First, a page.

Mar 14, 2020 - Economy & Business

Coronavirus tests America's supply chains amid possible labor shortages

Icon Sportswire / Contributor

Consumers are stocking up on goods as the novel coronavirus spreads, but COVID-19 itself is already testing America's supply chains and could bring possible labor shortages, The Washington Post reports.

Why it matters: There is enough nonperishable food in warehouses and production lines to last months, but the "challenge could soon be getting that food to the right places once local distribution centers are wiped out," the Post writes. Some food producers could find themselves without enough employees to manufacture, deliver and unpack groceries.

  • Retailers have aggressively worked to increase efficiencies by cutting down inventory rather than stockpiling, per the Post.

The state of play: Some grocery chains are rationing goods, like toilet paper and bottled water.

  • Amazon is mostly sold of toilet paper.
  • Hand sanitizer and disinfectant sprays have been sold out for weeks nationwide.
  • Peanut butter and canned tomatoes are sold out on Costco's website, which has also taken down the listing for its own Kirkland brand of baby wipes.
  • Instacart and other delivery services now offer "contact-free" drop-offs to customers.
  • Walmart and Target are doubling down on in store-pickup and same-day delivery.
"The replenishment cycle is going to be a real test here. Manufacturers don't sit on a lot of extra inventory, so what do you do when everything you need is depleted?"
— Sean Maharaj, managing director at consulting firm AArete, told the Post

What to watch: The U.S. imports a lot of food from China, where factories are currently closed — meaning a possible supply chain challenge. Phil Lempert, a California-based food industry analyst, told the Post "“We’re going to have two-, three-, four-month lag time until those factories get back up to speed.”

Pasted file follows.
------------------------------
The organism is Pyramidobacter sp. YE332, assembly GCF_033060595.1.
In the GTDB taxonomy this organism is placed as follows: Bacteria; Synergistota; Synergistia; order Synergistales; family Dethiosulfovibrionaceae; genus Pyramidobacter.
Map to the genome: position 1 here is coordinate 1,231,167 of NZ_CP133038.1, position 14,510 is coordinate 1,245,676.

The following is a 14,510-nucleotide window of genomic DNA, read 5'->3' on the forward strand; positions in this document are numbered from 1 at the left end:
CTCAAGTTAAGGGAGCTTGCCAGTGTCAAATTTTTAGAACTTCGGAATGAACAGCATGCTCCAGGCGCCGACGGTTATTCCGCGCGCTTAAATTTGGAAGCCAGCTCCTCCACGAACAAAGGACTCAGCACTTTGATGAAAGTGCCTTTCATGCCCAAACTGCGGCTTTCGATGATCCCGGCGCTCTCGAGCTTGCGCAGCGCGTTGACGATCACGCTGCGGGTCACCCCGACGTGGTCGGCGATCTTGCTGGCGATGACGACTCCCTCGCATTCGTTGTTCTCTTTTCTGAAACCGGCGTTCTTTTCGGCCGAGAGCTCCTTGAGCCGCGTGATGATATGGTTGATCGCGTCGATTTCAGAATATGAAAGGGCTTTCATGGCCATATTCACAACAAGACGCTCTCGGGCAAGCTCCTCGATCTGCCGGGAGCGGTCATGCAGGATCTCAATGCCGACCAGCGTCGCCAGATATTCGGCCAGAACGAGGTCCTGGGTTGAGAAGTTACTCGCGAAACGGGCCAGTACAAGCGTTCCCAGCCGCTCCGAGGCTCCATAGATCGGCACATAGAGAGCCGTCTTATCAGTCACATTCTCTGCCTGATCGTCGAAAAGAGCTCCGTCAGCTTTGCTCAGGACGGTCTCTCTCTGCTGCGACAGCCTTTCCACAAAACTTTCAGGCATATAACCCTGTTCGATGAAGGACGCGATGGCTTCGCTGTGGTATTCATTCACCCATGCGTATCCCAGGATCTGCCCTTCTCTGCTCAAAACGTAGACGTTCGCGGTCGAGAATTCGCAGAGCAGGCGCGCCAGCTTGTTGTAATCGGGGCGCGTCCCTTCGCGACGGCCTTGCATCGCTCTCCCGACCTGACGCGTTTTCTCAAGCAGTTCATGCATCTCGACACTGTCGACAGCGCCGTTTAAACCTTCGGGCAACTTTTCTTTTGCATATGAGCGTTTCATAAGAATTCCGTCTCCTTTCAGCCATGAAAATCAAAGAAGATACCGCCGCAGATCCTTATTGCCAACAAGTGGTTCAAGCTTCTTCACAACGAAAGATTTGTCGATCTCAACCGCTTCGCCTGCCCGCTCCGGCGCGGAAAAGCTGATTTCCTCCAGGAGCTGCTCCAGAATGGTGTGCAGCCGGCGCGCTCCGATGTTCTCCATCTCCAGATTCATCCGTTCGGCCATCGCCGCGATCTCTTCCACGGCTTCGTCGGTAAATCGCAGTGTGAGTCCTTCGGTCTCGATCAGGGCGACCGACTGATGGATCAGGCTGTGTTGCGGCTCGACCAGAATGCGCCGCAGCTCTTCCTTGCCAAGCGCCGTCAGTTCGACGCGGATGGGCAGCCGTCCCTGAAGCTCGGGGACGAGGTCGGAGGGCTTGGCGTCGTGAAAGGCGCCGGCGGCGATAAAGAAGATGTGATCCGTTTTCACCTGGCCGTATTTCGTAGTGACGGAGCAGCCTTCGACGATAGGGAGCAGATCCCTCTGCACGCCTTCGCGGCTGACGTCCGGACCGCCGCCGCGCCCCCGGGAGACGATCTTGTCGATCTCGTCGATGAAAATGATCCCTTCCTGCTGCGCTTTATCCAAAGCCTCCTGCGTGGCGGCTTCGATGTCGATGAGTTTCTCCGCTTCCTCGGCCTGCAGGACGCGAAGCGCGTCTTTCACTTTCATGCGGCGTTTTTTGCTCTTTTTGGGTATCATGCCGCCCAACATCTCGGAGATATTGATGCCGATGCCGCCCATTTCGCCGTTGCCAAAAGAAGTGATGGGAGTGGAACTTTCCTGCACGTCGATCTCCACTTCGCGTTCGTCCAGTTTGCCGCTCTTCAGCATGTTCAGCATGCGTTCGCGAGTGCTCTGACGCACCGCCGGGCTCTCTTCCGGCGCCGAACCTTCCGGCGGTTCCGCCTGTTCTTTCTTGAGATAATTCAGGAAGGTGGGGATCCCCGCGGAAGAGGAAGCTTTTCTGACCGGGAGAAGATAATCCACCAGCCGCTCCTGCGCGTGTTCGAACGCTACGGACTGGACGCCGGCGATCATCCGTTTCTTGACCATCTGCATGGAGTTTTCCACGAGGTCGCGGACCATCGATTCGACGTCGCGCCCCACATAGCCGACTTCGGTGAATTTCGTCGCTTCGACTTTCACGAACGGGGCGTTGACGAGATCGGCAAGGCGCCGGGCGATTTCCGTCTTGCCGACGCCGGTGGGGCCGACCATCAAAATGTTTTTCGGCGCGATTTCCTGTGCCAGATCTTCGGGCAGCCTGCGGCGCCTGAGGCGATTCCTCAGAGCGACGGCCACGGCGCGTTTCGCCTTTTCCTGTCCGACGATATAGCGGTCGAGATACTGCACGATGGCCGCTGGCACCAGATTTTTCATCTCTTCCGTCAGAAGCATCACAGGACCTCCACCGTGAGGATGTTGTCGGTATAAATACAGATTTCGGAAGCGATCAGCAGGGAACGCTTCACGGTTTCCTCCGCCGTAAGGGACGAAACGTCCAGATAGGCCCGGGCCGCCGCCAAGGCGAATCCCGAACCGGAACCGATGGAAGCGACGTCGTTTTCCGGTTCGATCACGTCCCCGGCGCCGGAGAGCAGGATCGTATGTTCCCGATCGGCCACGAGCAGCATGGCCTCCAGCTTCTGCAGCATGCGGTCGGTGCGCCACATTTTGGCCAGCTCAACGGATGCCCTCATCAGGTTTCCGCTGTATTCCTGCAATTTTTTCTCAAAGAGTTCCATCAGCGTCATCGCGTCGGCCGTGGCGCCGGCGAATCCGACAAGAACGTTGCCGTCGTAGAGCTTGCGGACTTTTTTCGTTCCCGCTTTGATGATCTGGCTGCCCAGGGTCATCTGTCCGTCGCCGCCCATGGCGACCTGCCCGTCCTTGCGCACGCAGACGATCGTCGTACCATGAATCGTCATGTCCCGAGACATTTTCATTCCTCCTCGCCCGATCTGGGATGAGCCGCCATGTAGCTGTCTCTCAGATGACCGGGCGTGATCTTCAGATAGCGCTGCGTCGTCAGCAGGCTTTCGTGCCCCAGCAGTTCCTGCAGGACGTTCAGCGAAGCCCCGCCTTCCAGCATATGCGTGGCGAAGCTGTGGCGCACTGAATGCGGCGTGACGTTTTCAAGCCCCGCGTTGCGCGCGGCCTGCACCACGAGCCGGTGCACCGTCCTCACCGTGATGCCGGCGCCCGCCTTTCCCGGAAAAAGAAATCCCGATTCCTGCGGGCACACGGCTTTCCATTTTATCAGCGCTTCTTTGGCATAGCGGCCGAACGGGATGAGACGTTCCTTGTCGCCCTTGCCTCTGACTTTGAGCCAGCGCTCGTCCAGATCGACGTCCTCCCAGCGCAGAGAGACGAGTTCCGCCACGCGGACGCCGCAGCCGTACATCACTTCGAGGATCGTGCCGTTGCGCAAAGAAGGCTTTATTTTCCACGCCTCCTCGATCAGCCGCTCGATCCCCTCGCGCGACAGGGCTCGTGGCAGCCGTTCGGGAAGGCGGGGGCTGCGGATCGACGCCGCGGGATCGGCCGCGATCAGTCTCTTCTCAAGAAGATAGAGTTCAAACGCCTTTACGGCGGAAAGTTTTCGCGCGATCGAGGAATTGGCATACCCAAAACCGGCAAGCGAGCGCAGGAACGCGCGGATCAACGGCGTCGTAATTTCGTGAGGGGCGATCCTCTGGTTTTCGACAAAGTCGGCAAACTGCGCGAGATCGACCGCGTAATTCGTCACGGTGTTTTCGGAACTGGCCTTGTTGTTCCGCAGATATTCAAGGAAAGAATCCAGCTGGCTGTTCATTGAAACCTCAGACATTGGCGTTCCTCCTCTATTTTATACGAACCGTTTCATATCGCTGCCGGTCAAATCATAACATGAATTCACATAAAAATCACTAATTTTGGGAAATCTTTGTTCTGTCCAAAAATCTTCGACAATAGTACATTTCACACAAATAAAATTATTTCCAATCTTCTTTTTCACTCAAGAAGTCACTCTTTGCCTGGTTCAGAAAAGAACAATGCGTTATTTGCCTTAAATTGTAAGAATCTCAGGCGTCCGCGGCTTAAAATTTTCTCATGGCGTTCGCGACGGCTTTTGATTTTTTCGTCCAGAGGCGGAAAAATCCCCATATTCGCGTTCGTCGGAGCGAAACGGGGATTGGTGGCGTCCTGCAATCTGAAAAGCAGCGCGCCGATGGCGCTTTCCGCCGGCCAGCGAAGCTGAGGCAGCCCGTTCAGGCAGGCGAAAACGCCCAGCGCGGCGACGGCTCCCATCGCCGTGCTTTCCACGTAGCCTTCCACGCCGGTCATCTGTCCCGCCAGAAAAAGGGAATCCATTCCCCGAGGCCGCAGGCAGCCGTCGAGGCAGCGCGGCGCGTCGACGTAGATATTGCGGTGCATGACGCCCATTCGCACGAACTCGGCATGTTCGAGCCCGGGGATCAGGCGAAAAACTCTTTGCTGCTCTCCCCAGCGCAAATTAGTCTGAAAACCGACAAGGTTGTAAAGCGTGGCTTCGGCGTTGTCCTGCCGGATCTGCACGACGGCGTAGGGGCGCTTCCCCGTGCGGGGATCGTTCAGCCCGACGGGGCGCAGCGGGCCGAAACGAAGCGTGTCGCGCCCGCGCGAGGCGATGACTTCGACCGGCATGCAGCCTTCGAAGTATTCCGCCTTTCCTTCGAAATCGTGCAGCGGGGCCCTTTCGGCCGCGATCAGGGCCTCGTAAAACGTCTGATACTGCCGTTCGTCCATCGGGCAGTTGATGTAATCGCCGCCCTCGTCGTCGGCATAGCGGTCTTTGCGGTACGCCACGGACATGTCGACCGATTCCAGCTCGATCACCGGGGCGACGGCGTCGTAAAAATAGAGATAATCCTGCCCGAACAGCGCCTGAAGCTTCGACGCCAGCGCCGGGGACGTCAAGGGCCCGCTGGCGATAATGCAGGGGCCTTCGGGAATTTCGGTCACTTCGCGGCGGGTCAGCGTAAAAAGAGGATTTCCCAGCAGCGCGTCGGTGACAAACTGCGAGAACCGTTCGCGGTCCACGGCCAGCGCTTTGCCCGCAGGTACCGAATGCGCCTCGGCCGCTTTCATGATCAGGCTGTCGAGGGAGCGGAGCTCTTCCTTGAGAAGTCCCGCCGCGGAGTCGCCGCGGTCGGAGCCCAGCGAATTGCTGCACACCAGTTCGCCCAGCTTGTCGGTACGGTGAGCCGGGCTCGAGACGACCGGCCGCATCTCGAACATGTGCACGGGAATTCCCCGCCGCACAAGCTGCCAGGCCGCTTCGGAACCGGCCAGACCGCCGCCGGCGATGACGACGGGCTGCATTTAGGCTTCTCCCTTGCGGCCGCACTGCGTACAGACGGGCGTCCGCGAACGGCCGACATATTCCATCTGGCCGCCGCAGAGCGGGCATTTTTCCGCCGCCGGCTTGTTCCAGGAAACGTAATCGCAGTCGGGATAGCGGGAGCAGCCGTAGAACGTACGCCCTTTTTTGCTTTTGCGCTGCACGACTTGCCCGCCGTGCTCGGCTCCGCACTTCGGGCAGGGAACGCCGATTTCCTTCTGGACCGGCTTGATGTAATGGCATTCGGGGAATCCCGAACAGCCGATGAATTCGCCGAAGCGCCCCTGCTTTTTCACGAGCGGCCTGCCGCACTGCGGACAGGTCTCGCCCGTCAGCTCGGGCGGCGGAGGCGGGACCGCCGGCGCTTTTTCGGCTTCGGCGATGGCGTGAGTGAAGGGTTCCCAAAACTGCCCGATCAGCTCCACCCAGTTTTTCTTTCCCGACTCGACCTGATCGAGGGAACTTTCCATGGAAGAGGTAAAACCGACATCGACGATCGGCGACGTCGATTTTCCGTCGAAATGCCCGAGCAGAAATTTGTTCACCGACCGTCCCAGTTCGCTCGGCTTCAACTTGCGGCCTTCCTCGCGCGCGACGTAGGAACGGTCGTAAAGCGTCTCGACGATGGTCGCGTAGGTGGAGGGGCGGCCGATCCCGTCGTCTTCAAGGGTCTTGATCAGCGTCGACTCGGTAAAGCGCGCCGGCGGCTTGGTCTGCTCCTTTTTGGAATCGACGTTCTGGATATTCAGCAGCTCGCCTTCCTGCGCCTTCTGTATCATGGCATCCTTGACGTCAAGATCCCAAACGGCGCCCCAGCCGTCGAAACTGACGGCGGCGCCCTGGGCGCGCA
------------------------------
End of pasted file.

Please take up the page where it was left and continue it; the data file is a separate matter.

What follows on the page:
Go deeper: The emerging coronavirus economy

Go deeper

The workers feeding America

Illustration: Sarah Grillo/Axios

As worried shoppers buy in bulk, stress is mounting for retailers, warehouses and farms — which need more labor at the very time people are being told to stay at home.

Why it matters: America isn't running out of food. But there's increasing strain on the supply chain as the workers who produce and deliver our groceries are sheltering at home, quarantined or are (justifiably) too spooked to show up for work.

Instacart plans to hire 300,000 more shoppers in coming months

Kaitlin Myers, an Instacart shopper. Photo: Denver Post/Cyrus McCrimmon

Instacart, the grocery delivery company, plans to hire 300,000 new workers to pick up and deliver orders to customers in North America over the next three months, more than doubling its current staffing.

Why it matters: Delivery services have become crucial for Americans as the coronavirus crisis forces many to stay at home. Instacart says order volume has grown by more than 150% year-over-year in the last few weeks, with the average customer basket size growing 15%.

Go deeper: The gig economy's coronavirus test

Coronavirus dents tech's supply chain

Illustration: Sarah Grillo/Axios

The novel coronavirus has just begun to shut down offices and public gatherings across the U.S., but its impact on hardware and components production in China started weeks ago, and the flow of goods out of China's factories has been slow to recover.

Why it matters: The global tech economy's just-in-time supply chain has never faced a disruption quite like this one. And while many observers are guardedly optimistic, no one knows for sure yet how this crisis will play out or what sorts of shortages the industry might still face.